Redistributive US tax code would shock Founders

How much of America’s total tax burden is now borne by a tiny fraction of our total population? An astonishing and disturbing amount. Scott Hodge of the Tax Foundation reports on recent IRS data about the rate of tax receipts in the United States:

… the share of the tax burden borne by the top 1 percent now exceeds the share paid by the bottom 95 percent of taxpayers combined. In 2007, the bottom 95 percent paid 39.4 percent of the income tax burden. This is down from the 58 percent of the total income tax burden they paid twenty years ago.

The top 1 percent are now paying over 40% of total revenues, Hodge finds.

When our founders established our system of government, they were intrinsically aware of the increasingly popular tendency among European theorists and governments towards radical economic redistribution. Thankfully they rejected it. In Europe, the mood was increasingly moving towards taking private wealth from some and giving to others.

The founders argued their strong dislike of this European trend. First, they believed that taking from the “haves” and giving to the “have nots” removed the necessary incentives for self improvement. Second, they believed that a government sanctioning such redistribution exhibited a complete disregard for the protection of property. Protection of property is the duty of good government.

To the first point, Benjamin Franklin wrote to one of his British friends of his concern with the English laws and movement in the United States to follow them:

I have long been of your opinion that your legal provision for the poor is a very great evil, operating as it does to the encouragement of idleness. We have followed your example, and begin now to see the error, and I hope, shall freeform it.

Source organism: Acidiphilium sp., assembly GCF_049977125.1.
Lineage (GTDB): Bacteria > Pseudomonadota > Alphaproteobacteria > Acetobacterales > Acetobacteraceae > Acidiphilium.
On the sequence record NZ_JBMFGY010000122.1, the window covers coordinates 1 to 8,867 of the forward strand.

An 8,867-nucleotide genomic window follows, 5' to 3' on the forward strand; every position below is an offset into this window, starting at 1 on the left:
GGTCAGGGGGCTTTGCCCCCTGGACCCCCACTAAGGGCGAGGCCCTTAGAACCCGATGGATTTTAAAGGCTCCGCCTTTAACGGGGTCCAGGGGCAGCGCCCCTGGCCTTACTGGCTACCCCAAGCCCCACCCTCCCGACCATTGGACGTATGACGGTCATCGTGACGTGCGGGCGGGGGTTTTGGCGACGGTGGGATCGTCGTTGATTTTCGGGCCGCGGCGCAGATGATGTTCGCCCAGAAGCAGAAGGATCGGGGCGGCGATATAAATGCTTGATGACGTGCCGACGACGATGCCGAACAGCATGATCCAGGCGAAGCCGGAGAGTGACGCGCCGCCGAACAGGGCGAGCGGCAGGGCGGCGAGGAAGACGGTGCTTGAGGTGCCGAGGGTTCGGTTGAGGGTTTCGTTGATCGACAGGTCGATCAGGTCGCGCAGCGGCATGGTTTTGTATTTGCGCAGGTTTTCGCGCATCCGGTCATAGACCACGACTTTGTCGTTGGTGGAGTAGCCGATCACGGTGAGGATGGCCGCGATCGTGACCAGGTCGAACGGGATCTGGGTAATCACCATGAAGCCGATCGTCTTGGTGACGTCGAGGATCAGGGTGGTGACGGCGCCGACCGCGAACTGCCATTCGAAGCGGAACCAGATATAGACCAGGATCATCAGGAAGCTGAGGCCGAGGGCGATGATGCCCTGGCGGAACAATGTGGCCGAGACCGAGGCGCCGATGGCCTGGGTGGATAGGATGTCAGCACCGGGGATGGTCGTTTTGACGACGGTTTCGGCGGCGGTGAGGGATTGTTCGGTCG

Franklin believed that it was improper for the state to use its power to redistribute income by taking from the “haves” and giving to the “have nots.” Doing so would be counterproductive to the goal of truly helping the less fortunate. In Franklin’s opinion, achievement is punished under such a scheme while idleness and failure are rewarded.

The second reason for rejecting radical redistribution was that the founders believed that property was as inalienable as free speech and religion. As such, it was the duty of the state to protect the liberty of property ownership as much as it was the duty of the state to protect the rights of free speech and religion. When the state takes from the “haves” and redistributes to the “have nots,” it is not protecting the right of property. Samuel Adams described this European method of redistribution as “arbitrary, despotic, and in our government, unconstitutional.”

Thomas Jefferson also warned us about the state sanctioning the act of taking from some and giving to others:

To take from one, because it is thought his own industry and that of his fathers has acquired too much, in order to spare to others, who, or whose fathers have not, exercised equal industry and skill, is to violate arbitrarily the first principle of association, the guarantee to everyone the exercise of his industry and the fruits acquired by it.

So how did we get to where we are today, where 1 percent of our population pays over 40% of all federal revenues? We seem to have arrived at the point of what Madison would describe as a majority faction. In Federalist Paper 10, Madison defines factions as:

a number of citizens, whether amounting to a minority or majority of the whole, who are united and actuated by some common impulse of passion, or of interest, adverse to the rights of other citizens, or to the permanent and aggregate interests of the community.

Madison’s concern and warnings about majority factions was ominous. When a majority gains power for an extended period of time, they have the potential to wreak great havoc on the rights of others. Madison’s conclusion about majority factions is obvious: even though a majority will may be present and fixed, that is no guarantee that the will is right.

In our current context of taxation, we have created a tax code that may indeed have majority support (it is very popular to have others pay while you enjoy the benefit), but the popular support for a radically progressive tax code does not make it right. And clearly, such radical redistribution is counter to the intent of the Founders. Taking property from some is, as Samuel Adams suggested, arbitrary and despotic.

Leave a Reply

Your email address will not be published. Required fields are marked *


one + = 8

You may use these HTML tags and attributes: <a href="" title=""> <abbr title=""> <acronym title=""> <b> <blockquote cite=""> <cite> <code> <del datetime=""> <em> <i> <q cite=""> <strike> <strong>